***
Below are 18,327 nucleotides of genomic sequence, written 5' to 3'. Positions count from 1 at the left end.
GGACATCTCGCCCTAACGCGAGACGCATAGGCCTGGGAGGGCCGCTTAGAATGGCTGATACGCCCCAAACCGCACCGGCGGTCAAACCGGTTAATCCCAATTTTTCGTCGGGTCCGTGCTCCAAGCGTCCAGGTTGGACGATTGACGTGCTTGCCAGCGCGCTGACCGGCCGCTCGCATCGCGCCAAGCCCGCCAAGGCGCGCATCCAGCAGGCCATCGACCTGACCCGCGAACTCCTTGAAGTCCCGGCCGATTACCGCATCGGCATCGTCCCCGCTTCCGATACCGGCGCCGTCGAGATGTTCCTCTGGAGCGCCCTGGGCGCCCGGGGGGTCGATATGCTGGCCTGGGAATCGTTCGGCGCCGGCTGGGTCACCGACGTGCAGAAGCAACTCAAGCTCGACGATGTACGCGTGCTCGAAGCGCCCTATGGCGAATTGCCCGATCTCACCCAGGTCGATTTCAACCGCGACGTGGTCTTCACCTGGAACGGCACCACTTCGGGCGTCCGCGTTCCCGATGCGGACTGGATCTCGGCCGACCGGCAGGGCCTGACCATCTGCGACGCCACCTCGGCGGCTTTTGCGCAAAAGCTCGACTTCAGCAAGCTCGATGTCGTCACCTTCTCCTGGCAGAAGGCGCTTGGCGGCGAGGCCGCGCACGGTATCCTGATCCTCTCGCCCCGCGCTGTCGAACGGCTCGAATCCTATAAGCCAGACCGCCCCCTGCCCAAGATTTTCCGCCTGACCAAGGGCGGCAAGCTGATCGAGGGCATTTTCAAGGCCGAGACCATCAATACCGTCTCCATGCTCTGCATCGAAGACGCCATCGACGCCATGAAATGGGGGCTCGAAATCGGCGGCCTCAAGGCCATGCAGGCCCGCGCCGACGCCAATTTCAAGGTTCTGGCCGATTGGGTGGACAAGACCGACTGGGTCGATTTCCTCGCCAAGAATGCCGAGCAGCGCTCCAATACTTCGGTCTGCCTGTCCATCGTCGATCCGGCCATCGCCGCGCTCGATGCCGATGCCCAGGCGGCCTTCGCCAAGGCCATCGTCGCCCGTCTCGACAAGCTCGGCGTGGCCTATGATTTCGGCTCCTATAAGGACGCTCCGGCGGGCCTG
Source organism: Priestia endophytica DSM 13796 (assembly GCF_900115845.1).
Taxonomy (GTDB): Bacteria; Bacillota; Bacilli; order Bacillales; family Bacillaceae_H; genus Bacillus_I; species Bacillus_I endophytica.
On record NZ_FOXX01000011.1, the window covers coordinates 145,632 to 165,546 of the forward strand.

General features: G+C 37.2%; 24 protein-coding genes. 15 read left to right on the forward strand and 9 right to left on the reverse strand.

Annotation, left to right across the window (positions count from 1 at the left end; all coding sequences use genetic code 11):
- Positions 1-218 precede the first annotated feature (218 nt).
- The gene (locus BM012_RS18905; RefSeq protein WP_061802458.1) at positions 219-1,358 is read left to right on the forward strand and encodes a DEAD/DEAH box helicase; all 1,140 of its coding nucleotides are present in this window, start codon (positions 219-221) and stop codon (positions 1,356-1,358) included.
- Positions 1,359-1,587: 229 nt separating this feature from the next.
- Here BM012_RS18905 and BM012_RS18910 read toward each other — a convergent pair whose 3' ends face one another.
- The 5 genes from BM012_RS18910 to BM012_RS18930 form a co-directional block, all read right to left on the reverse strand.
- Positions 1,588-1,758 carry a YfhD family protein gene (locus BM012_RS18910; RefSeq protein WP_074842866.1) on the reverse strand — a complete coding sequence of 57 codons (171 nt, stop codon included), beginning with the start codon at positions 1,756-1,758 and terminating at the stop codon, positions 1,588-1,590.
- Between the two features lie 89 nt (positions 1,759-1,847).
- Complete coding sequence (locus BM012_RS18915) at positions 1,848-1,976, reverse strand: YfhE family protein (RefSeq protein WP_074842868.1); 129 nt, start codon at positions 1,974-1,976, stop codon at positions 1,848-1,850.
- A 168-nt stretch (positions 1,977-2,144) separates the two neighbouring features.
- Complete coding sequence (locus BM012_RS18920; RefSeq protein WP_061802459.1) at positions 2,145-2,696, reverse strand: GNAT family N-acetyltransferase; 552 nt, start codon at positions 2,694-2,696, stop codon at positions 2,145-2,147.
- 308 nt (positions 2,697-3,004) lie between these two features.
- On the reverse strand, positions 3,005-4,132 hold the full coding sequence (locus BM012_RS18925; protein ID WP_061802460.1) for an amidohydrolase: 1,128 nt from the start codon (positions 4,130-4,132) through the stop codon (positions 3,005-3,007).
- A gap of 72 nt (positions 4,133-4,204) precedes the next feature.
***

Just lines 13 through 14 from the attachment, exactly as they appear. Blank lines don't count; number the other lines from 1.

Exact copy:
- Positions 1,588-1,758 carry a YfhD family protein gene (locus BM012_RS18910; RefSeq protein WP_074842866.1) on the reverse strand — a complete coding sequence of 57 codons (171 nt, stop codon included), beginning with the start codon at positions 1,756-1,758 and terminating at the stop codon, positions 1,588-1,590.
- Between the two features lie 89 nt (positions 1,759-1,847).